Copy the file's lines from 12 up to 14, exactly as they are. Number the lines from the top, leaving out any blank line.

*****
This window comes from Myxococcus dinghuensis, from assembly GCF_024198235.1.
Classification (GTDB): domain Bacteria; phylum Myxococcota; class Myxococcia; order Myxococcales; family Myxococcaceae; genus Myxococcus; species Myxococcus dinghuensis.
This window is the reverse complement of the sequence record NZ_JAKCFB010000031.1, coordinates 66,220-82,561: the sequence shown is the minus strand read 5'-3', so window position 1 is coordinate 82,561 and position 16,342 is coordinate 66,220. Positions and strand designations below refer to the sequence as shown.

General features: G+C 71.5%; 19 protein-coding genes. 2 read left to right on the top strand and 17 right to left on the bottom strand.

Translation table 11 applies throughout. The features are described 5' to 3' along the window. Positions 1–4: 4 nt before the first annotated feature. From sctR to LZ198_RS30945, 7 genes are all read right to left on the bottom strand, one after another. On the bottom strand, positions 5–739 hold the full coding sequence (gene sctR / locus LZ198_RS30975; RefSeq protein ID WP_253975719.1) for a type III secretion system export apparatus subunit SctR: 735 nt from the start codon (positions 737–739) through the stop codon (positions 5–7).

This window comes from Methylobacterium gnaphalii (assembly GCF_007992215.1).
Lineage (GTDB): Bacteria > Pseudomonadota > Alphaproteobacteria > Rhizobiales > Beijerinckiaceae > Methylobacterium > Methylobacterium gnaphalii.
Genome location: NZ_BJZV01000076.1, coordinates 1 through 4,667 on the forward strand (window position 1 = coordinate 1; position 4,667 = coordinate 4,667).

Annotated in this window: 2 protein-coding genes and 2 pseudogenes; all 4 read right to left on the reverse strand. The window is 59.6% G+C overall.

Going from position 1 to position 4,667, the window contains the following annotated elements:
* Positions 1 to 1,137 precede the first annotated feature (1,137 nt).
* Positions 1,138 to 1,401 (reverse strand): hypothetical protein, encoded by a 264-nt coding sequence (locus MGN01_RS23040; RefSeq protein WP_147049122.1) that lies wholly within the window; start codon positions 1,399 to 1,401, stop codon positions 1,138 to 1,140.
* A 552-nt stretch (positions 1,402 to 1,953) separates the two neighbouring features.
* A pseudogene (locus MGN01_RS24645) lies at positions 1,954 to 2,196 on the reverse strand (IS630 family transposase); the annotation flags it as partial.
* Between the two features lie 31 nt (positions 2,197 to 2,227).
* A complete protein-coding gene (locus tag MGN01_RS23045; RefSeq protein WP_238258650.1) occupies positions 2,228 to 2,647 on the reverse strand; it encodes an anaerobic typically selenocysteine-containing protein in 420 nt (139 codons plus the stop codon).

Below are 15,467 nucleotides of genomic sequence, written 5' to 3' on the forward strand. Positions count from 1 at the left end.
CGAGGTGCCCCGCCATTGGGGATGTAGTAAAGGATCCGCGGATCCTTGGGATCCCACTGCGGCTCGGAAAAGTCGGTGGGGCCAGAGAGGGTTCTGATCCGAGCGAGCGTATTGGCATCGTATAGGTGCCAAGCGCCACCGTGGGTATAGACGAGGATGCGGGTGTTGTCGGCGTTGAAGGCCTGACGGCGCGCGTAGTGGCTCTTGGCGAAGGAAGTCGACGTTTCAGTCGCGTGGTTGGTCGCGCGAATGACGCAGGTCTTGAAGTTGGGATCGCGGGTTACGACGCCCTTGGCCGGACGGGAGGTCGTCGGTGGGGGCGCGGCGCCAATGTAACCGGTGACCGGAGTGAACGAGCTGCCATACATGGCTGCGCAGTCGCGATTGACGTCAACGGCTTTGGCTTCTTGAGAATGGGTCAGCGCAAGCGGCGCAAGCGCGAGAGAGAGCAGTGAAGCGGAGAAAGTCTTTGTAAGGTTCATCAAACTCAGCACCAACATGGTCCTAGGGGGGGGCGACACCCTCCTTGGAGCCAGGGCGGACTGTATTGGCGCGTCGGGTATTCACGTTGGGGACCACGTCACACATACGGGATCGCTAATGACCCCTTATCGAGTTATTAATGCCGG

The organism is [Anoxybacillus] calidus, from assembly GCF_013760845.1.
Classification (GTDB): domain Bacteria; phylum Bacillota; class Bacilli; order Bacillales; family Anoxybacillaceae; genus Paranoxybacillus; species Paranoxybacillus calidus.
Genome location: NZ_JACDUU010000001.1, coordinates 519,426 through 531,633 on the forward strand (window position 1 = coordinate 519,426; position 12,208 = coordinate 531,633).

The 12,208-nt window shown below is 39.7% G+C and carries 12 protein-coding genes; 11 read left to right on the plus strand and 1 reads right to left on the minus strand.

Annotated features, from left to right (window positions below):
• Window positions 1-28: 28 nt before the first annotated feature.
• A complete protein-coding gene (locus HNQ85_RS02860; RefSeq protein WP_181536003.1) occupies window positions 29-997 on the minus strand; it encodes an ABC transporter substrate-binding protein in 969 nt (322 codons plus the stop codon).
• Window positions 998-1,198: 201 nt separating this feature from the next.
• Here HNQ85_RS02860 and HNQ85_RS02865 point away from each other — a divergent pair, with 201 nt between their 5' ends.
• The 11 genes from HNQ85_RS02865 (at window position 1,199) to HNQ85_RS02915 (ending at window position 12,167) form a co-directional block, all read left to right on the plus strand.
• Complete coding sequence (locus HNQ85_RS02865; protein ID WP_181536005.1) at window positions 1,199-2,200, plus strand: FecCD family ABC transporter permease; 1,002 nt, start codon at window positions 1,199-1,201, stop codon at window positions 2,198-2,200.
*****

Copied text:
* Positions 1,138 to 1,401 (reverse strand): hypothetical protein, encoded by a 264-nt coding sequence (locus MGN01_RS23040; RefSeq protein WP_147049122.1) that lies wholly within the window; start codon positions 1,399 to 1,401, stop codon positions 1,138 to 1,140.
* A 552-nt stretch (positions 1,402 to 1,953) separates the two neighbouring features.
* A pseudogene (locus MGN01_RS24645) lies at positions 1,954 to 2,196 on the reverse strand (IS630 family transposase); the annotation flags it as partial.